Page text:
The NSW government put out a press release on Thursday that contained a list of events expected to draw more punters than usual to their local watering holes.
On the days of these events, pubs and clubs in certain places will be allowed to stay open a bit longer to make the most of the potential for extra business.
This year's Newcastle 500 made the list of 14 events, alongside State of Origin, the NRL Grand Final and the Tamworth Country Music Festival.
On the Sunday of Supercars race weekend in December, licensed venues in the Newcastle local government area will be able to stay open an extra two hours until midnight.
But there was something about this list that caught Topics' eye.
The Wimbledon men's singles final in July is included, but only if an Australian is playing.
There are a couple of problems with this, as far as we're concerned.
Firstly, there are plenty of Aussie sports fans who love the spectacle of events like Wimbledon and would watch the match regardless of the nationality of the competitors involved.
Secondly, it's an understatement to say that the chances of an Australian player making the men's final are slim at best - as much as Topics would love to see Alex 'The Demon' de Minaur give the tournament a good shake-up. So why have that caveat?
We reckon the government should include the match on the list unconditionally or not at all.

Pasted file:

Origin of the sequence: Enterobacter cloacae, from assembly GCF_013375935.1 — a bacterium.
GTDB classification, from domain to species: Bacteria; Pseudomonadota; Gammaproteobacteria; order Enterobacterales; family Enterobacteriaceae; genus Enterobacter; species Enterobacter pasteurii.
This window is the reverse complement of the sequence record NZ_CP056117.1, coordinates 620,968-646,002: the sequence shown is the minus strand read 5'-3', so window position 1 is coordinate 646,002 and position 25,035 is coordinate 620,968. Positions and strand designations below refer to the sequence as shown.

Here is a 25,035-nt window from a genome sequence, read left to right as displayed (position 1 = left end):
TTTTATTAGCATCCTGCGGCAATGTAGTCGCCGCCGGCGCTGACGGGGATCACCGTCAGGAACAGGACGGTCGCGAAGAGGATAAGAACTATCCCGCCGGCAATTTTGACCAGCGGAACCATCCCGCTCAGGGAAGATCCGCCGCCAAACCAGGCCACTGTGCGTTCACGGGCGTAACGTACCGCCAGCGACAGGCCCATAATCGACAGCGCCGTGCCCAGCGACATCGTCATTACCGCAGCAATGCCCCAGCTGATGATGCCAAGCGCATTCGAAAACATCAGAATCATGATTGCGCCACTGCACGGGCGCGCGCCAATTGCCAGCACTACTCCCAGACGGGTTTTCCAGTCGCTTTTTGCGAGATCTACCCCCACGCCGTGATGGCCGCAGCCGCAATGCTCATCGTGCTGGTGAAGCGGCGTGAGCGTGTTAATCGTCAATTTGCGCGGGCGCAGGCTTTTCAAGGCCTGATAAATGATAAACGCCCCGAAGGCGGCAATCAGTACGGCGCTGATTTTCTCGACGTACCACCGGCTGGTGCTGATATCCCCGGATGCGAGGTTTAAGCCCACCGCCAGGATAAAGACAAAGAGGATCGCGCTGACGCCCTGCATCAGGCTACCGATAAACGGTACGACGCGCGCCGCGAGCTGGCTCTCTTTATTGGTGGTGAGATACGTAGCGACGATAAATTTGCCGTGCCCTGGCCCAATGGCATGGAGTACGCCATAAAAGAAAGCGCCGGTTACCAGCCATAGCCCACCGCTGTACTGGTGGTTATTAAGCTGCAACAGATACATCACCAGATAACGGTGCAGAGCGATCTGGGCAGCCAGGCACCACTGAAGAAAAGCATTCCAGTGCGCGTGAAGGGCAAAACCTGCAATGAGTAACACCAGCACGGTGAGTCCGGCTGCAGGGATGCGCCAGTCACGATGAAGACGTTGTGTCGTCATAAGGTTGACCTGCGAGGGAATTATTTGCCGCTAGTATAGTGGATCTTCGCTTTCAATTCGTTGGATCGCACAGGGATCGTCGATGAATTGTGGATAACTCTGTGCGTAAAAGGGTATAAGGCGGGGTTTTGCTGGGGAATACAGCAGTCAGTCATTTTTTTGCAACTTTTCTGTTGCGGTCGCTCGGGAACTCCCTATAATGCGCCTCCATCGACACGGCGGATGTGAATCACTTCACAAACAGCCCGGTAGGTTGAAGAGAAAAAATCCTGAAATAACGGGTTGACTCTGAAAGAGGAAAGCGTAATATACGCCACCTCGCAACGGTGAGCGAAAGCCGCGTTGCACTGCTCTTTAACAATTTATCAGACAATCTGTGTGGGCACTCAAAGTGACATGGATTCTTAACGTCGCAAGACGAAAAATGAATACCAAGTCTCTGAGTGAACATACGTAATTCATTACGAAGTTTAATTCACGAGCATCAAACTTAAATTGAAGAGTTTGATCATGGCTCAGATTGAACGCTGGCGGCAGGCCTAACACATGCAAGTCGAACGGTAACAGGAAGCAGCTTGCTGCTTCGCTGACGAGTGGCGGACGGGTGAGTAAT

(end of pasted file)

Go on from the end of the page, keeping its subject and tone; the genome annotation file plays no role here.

It shouldn't have to come to this, but the Lower Hunter RFS took to Facebook on Wednesday to warn people against making donations to fraudsters pretending to raise money for the rural fire brigade.
"Disappointingly we've had reports of people going door to door, soliciting donations for the NSW RFS in Heddon Greta today," the post said.
"These people are NOT associated with the NSW RFS and have been reported to Police."
Disappointing is probably the most polite way to put it.
The RFS says if you want to donate to our outstanding firies, you should contact your local brigade directly or go to the official RFS website (www.rfs.nsw.gov.au).
Costly missed call
Speaking of money, someone in Newcastle has missed the chance to become $80,000 richer and they probably don't even know it.
One of the breakfast TV shows on Thursday morning did its regular segment involving calling a viewer to see if they answer the phone in time to win a jackpot prize.
The hosts of the show said they were calling someone in Tighes Hill, Newcastle - though they didn't give a name.
The phone rang, there was no answer. And just like that, 80 grand slipped through someone's fingers.
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